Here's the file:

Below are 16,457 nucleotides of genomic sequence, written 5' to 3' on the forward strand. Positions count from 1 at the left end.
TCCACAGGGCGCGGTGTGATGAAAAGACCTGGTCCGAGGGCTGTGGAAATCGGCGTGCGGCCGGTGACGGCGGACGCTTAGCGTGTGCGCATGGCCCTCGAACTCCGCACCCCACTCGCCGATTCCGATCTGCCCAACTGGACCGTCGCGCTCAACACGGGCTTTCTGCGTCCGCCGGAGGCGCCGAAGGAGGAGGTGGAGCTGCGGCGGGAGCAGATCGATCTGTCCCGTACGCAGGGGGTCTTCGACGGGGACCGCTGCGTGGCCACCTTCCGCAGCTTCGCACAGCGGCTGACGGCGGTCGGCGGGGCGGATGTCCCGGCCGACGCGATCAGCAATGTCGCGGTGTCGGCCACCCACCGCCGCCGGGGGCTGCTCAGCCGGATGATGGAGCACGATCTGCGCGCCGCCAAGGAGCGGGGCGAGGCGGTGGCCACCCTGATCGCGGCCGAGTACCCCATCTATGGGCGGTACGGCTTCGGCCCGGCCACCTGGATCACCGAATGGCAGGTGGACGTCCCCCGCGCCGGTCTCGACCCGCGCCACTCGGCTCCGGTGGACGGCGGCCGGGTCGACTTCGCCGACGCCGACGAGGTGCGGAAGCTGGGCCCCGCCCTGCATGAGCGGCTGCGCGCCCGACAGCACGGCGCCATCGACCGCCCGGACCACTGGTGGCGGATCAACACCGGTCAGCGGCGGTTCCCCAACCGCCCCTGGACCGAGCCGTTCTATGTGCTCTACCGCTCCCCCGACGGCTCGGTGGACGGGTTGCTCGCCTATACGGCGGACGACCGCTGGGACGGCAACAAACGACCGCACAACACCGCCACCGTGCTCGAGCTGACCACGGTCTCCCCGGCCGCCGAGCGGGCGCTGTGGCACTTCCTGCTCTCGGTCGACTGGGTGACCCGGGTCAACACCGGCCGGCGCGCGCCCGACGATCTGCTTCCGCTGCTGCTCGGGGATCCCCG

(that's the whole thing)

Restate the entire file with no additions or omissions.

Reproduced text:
Below are 16,457 nucleotides of genomic sequence, written 5' to 3' on the forward strand. Positions count from 1 at the left end.
TCCACAGGGCGCGGTGTGATGAAAAGACCTGGTCCGAGGGCTGTGGAAATCGGCGTGCGGCCGGTGACGGCGGACGCTTAGCGTGTGCGCATGGCCCTCGAACTCCGCACCCCACTCGCCGATTCCGATCTGCCCAACTGGACCGTCGCGCTCAACACGGGCTTTCTGCGTCCGCCGGAGGCGCCGAAGGAGGAGGTGGAGCTGCGGCGGGAGCAGATCGATCTGTCCCGTACGCAGGGGGTCTTCGACGGGGACCGCTGCGTGGCCACCTTCCGCAGCTTCGCACAGCGGCTGACGGCGGTCGGCGGGGCGGATGTCCCGGCCGACGCGATCAGCAATGTCGCGGTGTCGGCCACCCACCGCCGCCGGGGGCTGCTCAGCCGGATGATGGAGCACGATCTGCGCGCCGCCAAGGAGCGGGGCGAGGCGGTGGCCACCCTGATCGCGGCCGAGTACCCCATCTATGGGCGGTACGGCTTCGGCCCGGCCACCTGGATCACCGAATGGCAGGTGGACGTCCCCCGCGCCGGTCTCGACCCGCGCCACTCGGCTCCGGTGGACGGCGGCCGGGTCGACTTCGCCGACGCCGACGAGGTGCGGAAGCTGGGCCCCGCCCTGCATGAGCGGCTGCGCGCCCGACAGCACGGCGCCATCGACCGCCCGGACCACTGGTGGCGGATCAACACCGGTCAGCGGCGGTTCCCCAACCGCCCCTGGACCGAGCCGTTCTATGTGCTCTACCGCTCCCCCGACGGCTCGGTGGACGGGTTGCTCGCCTATACGGCGGACGACCGCTGGGACGGCAACAAACGACCGCACAACACCGCCACCGTGCTCGAGCTGACCACGGTCTCCCCGGCCGCCGAGCGGGCGCTGTGGCACTTCCTGCTCTCGGTCGACTGGGTGACCCGGGTCAACACCGGCCGGCGCGCGCCCGACGATCTGCTTCCGCTGCTGCTCGGGGATCCCCG